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Iraqi tells of CIA 'torture flight'

Guardian Unlimited
Sunday July 29, 2007 9:13 AM


An Iraqi living in Britain who claimed to be an MI5 informant has spoken out about his interrogation in Afghanistan and Guantanamo Bay at the hands of the CIA.

Bisher al-Rawi was arrested in The Gambia in 2002, along with fellow British resident Jamil el-Banna, taken to the Bagram air base in Afghanistan, and subsequently transferred to Guantanamo Bay, Cuba, on controversial "torture flights" under the programme known as extraordinary rendition.

He told the Mail on Sunday and the Observer that he was betrayed by British security service MI5 and arrested, spending four years in detention without charge before being released in March last year.

He told the newspapers he was stripped, shackled and blindfolded before being thrown in the CIA's "Dark Prison" near Kabul in Afghanistan, where he was left in a windowless cell in temperatures so cold that ice formed in his food and drink.

MI5 sent a telegram to the CIA when he flew to The Gambia, warning them he was carrying a timing device for a bomb, in reality a harmless battery-charger bought from Argos.

Of the flight from The Gambia to Afghanistan he told the newspapers: "They put a harness (over his clothes), shackled and cuffed me again, fixing the chains through the harness. "They forced me on to a stretcher and tied me to it so tightly I could hardly move at all. I felt trussed like an animal."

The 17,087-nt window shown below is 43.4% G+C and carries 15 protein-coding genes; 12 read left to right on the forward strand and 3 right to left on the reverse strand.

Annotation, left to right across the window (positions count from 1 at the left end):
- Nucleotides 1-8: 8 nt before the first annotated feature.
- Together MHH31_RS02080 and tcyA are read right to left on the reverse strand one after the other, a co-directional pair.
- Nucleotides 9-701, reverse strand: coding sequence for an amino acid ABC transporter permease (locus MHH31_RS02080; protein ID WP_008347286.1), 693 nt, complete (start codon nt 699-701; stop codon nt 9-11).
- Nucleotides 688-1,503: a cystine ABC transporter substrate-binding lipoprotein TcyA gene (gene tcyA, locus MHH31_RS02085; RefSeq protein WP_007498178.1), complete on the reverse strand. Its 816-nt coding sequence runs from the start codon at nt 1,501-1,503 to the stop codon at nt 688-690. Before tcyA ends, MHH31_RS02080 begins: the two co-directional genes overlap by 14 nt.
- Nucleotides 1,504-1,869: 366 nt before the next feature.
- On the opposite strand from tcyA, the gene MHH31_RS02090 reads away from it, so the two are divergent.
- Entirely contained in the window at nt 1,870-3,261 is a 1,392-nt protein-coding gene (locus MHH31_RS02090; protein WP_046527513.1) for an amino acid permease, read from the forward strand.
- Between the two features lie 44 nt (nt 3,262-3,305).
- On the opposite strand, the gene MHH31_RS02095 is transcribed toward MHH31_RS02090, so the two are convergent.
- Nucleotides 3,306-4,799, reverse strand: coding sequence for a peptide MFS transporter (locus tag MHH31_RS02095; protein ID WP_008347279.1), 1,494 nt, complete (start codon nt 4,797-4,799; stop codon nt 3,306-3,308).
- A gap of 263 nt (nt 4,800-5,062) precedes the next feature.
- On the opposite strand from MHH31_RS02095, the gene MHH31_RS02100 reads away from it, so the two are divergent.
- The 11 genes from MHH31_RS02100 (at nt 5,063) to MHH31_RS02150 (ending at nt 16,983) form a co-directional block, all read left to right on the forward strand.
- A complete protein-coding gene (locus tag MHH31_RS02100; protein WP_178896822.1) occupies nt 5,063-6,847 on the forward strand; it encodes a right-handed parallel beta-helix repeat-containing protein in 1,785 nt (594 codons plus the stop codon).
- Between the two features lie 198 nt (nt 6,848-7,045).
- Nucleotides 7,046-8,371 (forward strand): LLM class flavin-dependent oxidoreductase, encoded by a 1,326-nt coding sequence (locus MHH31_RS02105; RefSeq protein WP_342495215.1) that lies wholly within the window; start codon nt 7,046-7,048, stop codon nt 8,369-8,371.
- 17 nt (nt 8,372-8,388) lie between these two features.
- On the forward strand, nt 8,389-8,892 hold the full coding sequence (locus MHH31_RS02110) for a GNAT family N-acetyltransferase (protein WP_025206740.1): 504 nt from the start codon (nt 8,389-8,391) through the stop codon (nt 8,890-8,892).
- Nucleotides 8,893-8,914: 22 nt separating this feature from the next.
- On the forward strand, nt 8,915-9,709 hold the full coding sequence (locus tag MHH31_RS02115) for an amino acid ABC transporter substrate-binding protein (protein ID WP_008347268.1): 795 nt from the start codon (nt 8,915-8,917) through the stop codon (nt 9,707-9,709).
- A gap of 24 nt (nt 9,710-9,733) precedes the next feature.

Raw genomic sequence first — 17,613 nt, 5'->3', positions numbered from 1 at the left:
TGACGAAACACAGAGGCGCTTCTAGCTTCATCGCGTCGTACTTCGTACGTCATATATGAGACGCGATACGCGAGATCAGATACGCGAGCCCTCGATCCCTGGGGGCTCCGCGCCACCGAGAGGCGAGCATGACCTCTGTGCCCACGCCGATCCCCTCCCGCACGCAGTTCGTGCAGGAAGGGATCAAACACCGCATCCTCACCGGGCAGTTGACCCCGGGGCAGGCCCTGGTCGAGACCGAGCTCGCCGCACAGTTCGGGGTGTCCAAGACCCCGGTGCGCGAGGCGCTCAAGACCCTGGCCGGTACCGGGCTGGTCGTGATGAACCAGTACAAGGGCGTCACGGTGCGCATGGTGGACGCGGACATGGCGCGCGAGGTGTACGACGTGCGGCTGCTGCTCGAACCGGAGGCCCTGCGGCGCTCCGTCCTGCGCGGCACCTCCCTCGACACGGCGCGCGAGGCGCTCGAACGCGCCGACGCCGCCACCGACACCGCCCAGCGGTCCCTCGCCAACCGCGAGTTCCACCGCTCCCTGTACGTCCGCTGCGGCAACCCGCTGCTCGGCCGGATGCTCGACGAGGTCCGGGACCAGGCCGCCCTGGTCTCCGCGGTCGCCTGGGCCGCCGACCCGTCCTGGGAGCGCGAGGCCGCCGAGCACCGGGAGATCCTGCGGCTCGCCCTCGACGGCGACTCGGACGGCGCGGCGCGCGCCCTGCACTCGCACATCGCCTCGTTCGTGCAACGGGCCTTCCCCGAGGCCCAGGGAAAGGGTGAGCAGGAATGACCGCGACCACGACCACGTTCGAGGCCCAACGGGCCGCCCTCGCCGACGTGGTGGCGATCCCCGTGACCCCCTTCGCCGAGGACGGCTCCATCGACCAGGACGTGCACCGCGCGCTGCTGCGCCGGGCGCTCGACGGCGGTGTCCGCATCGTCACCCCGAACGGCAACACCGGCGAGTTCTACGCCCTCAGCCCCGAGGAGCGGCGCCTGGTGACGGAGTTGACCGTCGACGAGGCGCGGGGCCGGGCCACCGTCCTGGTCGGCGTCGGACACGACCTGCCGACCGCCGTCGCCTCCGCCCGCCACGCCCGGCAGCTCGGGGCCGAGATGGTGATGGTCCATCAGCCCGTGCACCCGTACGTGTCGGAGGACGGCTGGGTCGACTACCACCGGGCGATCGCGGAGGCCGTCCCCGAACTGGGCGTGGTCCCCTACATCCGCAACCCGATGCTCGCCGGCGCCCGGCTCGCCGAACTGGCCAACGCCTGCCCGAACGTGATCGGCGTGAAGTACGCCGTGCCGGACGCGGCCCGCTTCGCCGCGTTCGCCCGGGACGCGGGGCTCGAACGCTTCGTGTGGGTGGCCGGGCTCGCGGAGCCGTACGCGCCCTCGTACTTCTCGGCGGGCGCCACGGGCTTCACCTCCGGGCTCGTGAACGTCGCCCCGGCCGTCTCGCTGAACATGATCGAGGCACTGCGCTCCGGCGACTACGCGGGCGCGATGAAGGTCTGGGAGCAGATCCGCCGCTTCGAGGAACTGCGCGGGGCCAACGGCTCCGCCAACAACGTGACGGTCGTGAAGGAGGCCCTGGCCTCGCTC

In the Afghan prison he said he sat in his pitch-black cell for three days shivering, his only visitor a guard with a dim torch who left as soon as he detected movement. After a fortnight he was taken to Bagram, where the interrogation began.

On the journey there, he said, they "really beat me up", hitting him so hard he saw stars. He and el-Banna were under pressure to incriminate Muslim cleric Abu Qatada, who is currently fighting extradition from the UK. Mr al-Rawi and el-Banna was taken to Guantanamo in March 2003, where al-Rawi said he sank into depression.

He said: "One tried hard to be normal, to maintain balance. The thing was, the people around me were suffering so much and in the end you can't help feeling pretty bad yourself."

Mr al-Rawi has since been cleared by the Americans of any involvement in terrorism and deemed to pose no threat to America or its allies. He said he has spoken out in an effort to help his friend el-Banna, who remains in Guantanamo.

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